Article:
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[RFI] RFI to transceiver

To: <rfi@contesting.com>
Subject: [RFI] RFI to transceiver
From: Eric Gustafson <n7cl@mmsi.com> (Eric Gustafson)
Date: Thu, 21 Oct 1999 08:46:35 -0700

Hi Pete,

See my comments below.

To: <rfi@contesting.com>
>Date: Thu, 21 Oct 1999 09:10:57 -0400
>From: Pete Smith <n4zr@contesting.com>
>Greetings, all.  I just recabled my shack to make the coax cable
>runs from TS-930 to SB-220 and SB-220 to entry bulkhead no
>longer than necessary, and to clean up a number of accessory
>cables.  Now, to my chagrin, I find I'm getting RF into my
>Symptoms -- happens only on 80m, and only when my 4-element
>array is pointed toward my chack (from 200 ft away).  Happens
>only with QRO.  The frequency display on the transceiver flashes
>in time with keying.  Does not seem to affect frequency control
>or other aspects of the radio's performance

It sounds like you have a ground loop.  This is just another name
for a parasitic antenna.  If I had to guess, I would suspect that
the feedline into your shack and the power coming into the shack
for the rig takes a significantly different path.  I realize that
this path usually _must_ be different for a large fraction of the
run.  But you can probably control the last 5 to 10 feet of the
path enough to suppress the effect.

1.  Do you have an established single point ground for the gear
    in the shack?  This should probably be on the rear edge of
    the shelf the radio equipment is on or near this point.  I
    use surplus grey metal government bureaucrat desks to support
    the radio equipment at my shack.  Then I make the rear
    vertical surface of the desk the single point ground (SPG).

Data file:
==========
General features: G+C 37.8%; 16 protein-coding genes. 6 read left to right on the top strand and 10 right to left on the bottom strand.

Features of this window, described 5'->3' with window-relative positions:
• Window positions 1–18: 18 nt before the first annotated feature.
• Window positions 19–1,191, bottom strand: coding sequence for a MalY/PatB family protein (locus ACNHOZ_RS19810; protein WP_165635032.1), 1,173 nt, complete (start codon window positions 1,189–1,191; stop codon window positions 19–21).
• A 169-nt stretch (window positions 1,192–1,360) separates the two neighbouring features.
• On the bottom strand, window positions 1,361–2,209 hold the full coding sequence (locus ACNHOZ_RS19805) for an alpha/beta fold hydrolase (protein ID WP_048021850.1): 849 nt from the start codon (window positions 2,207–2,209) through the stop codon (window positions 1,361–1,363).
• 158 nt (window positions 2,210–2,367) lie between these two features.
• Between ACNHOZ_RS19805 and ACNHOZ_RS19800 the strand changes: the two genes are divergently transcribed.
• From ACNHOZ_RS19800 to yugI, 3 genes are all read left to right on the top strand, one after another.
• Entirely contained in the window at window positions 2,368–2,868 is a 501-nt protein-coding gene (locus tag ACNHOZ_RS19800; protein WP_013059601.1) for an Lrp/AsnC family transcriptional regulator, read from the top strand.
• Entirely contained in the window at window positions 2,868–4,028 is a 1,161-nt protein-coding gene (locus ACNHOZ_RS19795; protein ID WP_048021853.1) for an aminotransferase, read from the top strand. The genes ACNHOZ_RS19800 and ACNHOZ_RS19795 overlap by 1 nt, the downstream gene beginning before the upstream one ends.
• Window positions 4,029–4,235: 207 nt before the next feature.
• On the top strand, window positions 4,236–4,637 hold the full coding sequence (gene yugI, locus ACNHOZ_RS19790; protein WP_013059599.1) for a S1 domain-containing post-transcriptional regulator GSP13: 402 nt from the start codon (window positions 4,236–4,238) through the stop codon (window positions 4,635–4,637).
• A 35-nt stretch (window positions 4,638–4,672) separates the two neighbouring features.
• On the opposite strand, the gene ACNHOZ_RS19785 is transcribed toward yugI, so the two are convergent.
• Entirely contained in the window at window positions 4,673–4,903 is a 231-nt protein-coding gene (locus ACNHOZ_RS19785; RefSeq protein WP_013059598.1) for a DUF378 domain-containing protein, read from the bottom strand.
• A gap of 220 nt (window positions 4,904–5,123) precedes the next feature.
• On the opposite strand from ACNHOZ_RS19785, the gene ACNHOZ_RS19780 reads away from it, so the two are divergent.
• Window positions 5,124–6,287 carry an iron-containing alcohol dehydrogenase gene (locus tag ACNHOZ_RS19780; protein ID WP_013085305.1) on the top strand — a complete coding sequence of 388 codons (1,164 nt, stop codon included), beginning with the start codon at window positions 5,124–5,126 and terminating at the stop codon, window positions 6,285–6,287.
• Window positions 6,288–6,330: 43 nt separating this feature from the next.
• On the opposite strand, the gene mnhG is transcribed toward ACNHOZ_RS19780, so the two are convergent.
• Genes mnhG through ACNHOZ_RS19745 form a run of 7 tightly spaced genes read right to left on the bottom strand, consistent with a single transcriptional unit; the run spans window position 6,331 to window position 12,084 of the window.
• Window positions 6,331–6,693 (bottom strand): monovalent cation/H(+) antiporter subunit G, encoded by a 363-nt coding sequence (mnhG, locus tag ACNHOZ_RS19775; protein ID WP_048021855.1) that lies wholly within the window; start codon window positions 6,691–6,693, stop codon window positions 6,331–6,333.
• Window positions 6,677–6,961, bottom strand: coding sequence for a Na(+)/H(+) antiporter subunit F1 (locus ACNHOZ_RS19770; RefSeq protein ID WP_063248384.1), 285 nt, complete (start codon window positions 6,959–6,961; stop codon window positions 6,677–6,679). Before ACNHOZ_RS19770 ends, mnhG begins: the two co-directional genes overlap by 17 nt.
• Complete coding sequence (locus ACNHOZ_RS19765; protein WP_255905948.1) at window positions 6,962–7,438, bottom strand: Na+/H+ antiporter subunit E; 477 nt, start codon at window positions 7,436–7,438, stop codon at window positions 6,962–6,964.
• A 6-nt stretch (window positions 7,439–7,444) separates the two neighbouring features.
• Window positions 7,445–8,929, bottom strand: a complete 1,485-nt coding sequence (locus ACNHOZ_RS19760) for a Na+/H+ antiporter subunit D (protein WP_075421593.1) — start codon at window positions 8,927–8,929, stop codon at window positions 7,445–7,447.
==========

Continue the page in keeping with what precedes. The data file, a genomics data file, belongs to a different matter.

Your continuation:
2.  Is the only ground connection between the various pieces of
    radio equipment the feedline shields?  Each piece of
    equipment should be tied to the SPG by the lowest possible
    inductance means (usually a short flat strap.  These
    connections should be relatively equal impedance
    connections.  In particular, these connections should have an
    impedance that is a bit lower than the impedance of the
    shield connections of feedlines that connect the equipment

3.  Power distribution to the gear should be from a receptacle
    box or power strip which is attached to the SPG (safety
    ground bonded to SPG).  The AC power should be RF bypassed
    to the SPG at this point.  Spike suppression should also be
    applied at this point.  Spike (overvoltage) suppressors
    permit the use of much cheaper bypass caps. And MOVs are
    themselves pretty good disc caps for bypassing RF.

4.  Any wires that leave the equipment table and go elsewhere
    should be shielded and bonded to the SPG before leaving the
    table.  This includes control wires, feedlines, phone lines,
    etc.  Wires which for some reason cannot be shielded should
    be RF bypassed to the SPG before leaving the area.

5.  The wires leaving the SPG should follow the same route as far
    away as possible.  If the entry bulkhead is on a wall of the
    shack, all the wires that leave the table SPG should go there
    first before being routed elsewhere.  In this case, all
    lightning protection devices should be mounted to the entry

This sounds a lot more complicated than it is.  In fact, it is
very simple to do.

>I plan to go through the station this weekend, checking the
>integrity of grounds, etc. (it's on the second floor, so RF
>grounding, in particular, is always suspect, but I didn't change
>the ground connection's length from before, when there was no
>inward RFI.
>My suspicion is that there are common mode currents on the
>jacket of my coax, and that changing the length of the
>interconnecting cables may have caused a voltage or current peak
>to occur at the transceiver.  Is that plausible?  If so, would a
>coax common mode choke, either between transceiver and amp or at
>the entry bulkhead, make sense?  Any other ideas about things to
>focus on?
>73,  Pete N4ZR
>Sometimes a tower is just a tower

I hope these thoughts are useful to you.

73, Eric  N7CL

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